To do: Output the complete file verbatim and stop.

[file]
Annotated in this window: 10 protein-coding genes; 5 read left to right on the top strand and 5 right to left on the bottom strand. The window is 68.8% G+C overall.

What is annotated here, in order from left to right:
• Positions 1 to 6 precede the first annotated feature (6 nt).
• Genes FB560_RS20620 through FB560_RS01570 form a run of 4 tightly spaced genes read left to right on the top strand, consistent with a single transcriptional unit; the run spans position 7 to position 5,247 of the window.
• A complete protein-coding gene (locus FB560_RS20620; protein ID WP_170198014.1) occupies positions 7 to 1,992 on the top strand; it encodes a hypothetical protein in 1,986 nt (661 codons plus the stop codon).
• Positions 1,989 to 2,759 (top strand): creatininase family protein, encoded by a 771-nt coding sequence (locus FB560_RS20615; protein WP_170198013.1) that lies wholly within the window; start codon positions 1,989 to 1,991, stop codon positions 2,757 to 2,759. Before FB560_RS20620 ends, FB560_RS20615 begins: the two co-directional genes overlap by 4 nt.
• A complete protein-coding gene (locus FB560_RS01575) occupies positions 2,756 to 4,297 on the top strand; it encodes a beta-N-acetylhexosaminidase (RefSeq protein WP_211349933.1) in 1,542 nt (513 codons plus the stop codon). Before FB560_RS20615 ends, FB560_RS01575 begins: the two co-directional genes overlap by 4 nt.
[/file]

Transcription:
Annotated in this window: 10 protein-coding genes; 5 read left to right on the top strand and 5 right to left on the bottom strand. The window is 68.8% G+C overall.

What is annotated here, in order from left to right:
• Positions 1 to 6 precede the first annotated feature (6 nt).
• Genes FB560_RS20620 through FB560_RS01570 form a run of 4 tightly spaced genes read left to right on the top strand, consistent with a single transcriptional unit; the run spans position 7 to position 5,247 of the window.
• A complete protein-coding gene (locus FB560_RS20620; protein ID WP_170198014.1) occupies positions 7 to 1,992 on the top strand; it encodes a hypothetical protein in 1,986 nt (661 codons plus the stop codon).
• Positions 1,989 to 2,759 (top strand): creatininase family protein, encoded by a 771-nt coding sequence (locus FB560_RS20615; protein WP_170198013.1) that lies wholly within the window; start codon positions 1,989 to 1,991, stop codon positions 2,757 to 2,759. Before FB560_RS20620 ends, FB560_RS20615 begins: the two co-directional genes overlap by 4 nt.
• A complete protein-coding gene (locus FB560_RS01575) occupies positions 2,756 to 4,297 on the top strand; it encodes a beta-N-acetylhexosaminidase (RefSeq protein WP_211349933.1) in 1,542 nt (513 codons plus the stop codon). Before FB560_RS20615 ends, FB560_RS01575 begins: the two co-directional genes overlap by 4 nt.